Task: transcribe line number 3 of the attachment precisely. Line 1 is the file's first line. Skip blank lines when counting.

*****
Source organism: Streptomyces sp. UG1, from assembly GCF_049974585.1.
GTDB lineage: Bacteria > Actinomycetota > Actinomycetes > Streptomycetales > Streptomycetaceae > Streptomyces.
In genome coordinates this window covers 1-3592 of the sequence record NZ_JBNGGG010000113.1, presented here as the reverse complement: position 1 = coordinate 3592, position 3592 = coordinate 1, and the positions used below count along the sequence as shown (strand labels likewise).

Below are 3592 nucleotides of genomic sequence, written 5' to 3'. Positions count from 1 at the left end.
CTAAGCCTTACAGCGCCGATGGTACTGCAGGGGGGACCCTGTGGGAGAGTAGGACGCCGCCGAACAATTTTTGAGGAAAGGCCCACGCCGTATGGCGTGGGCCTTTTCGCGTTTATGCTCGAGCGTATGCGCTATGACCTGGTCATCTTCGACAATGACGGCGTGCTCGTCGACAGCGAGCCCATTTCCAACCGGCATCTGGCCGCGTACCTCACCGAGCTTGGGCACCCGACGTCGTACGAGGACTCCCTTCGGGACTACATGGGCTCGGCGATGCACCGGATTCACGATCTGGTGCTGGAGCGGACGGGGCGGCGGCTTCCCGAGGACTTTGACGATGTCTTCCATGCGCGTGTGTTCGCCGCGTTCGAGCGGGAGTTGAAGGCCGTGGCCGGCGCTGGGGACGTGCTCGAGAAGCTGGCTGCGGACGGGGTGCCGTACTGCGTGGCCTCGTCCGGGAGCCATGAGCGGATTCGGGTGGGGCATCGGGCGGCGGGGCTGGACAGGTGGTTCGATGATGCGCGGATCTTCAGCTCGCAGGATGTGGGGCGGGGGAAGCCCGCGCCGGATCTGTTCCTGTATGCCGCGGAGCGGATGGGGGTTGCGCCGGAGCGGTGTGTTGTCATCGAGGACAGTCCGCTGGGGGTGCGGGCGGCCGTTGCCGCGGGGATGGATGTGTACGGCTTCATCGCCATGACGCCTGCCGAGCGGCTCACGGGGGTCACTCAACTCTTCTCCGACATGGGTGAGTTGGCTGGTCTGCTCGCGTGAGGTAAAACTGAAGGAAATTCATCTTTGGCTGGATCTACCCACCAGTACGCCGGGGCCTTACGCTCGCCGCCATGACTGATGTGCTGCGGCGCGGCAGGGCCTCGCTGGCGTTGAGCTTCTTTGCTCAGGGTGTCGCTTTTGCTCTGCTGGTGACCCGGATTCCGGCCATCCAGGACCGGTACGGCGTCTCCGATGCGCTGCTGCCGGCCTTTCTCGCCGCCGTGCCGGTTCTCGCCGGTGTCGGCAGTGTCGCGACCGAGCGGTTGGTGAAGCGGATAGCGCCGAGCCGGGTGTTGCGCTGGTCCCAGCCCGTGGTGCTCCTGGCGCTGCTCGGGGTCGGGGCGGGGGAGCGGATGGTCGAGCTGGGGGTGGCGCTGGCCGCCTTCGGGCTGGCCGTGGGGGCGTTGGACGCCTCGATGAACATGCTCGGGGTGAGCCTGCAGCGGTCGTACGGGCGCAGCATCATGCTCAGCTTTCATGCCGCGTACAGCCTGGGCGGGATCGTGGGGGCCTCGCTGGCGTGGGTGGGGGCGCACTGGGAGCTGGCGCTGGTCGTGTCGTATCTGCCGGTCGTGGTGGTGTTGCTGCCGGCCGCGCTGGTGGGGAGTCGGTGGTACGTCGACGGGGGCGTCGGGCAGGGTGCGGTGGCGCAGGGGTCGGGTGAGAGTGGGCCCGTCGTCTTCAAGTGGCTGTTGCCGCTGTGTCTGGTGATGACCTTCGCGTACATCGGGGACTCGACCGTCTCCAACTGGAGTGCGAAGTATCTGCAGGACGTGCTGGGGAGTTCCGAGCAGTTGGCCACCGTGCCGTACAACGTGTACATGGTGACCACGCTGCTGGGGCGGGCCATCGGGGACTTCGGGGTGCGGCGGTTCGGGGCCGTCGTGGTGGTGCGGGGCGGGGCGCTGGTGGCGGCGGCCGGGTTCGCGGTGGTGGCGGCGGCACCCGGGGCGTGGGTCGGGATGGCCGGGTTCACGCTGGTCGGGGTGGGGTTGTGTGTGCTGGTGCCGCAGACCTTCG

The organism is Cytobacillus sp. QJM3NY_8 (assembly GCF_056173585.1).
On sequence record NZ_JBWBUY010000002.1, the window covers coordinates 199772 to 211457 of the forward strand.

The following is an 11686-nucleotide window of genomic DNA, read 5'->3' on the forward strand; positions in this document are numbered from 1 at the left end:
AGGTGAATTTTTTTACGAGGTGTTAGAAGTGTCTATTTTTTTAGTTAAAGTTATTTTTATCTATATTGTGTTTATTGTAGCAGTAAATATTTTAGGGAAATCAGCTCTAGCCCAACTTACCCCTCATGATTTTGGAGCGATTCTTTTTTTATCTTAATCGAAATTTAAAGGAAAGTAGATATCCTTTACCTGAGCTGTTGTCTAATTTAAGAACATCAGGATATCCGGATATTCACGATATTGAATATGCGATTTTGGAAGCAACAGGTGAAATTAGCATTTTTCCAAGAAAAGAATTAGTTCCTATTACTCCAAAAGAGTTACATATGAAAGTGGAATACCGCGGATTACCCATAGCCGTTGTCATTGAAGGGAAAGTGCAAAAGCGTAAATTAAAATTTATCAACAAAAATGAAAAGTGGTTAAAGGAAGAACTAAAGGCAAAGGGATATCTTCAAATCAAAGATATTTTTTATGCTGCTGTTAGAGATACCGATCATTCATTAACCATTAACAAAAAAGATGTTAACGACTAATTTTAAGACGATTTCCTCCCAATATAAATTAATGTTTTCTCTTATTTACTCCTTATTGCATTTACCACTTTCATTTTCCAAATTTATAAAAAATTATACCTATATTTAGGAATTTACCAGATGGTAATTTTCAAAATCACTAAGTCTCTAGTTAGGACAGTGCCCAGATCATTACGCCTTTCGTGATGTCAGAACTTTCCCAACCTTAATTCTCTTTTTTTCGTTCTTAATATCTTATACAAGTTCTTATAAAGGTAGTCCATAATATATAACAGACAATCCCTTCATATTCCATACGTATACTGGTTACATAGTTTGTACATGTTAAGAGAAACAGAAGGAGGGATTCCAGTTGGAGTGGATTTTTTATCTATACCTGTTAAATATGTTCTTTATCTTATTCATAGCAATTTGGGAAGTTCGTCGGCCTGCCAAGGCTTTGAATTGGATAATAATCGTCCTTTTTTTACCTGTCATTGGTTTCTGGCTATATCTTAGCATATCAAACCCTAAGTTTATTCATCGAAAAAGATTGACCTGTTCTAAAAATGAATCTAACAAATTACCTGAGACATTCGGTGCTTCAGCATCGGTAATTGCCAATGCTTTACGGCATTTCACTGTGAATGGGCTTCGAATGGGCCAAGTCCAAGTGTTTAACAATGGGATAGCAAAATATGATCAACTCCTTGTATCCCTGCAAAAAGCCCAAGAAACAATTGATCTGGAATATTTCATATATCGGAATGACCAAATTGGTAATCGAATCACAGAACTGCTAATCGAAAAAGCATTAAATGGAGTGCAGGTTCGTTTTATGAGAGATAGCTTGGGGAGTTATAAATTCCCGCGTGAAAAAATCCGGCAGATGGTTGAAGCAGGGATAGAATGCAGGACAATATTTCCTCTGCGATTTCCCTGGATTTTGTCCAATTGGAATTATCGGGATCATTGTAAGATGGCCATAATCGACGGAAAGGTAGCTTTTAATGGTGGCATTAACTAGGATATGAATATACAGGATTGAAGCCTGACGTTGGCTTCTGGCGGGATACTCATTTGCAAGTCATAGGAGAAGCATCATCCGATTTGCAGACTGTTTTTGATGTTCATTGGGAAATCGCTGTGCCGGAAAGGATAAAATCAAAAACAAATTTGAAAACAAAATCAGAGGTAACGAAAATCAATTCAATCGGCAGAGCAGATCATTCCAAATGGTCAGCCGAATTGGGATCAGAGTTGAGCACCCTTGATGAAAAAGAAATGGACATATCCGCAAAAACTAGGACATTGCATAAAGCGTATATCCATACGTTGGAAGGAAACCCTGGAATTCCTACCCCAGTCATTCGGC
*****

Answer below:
In genome coordinates this window covers 1-3592 of the sequence record NZ_JBNGGG010000113.1, presented here as the reverse complement: position 1 = coordinate 3592, position 3592 = coordinate 1, and the positions used below count along the sequence as shown (strand labels likewise).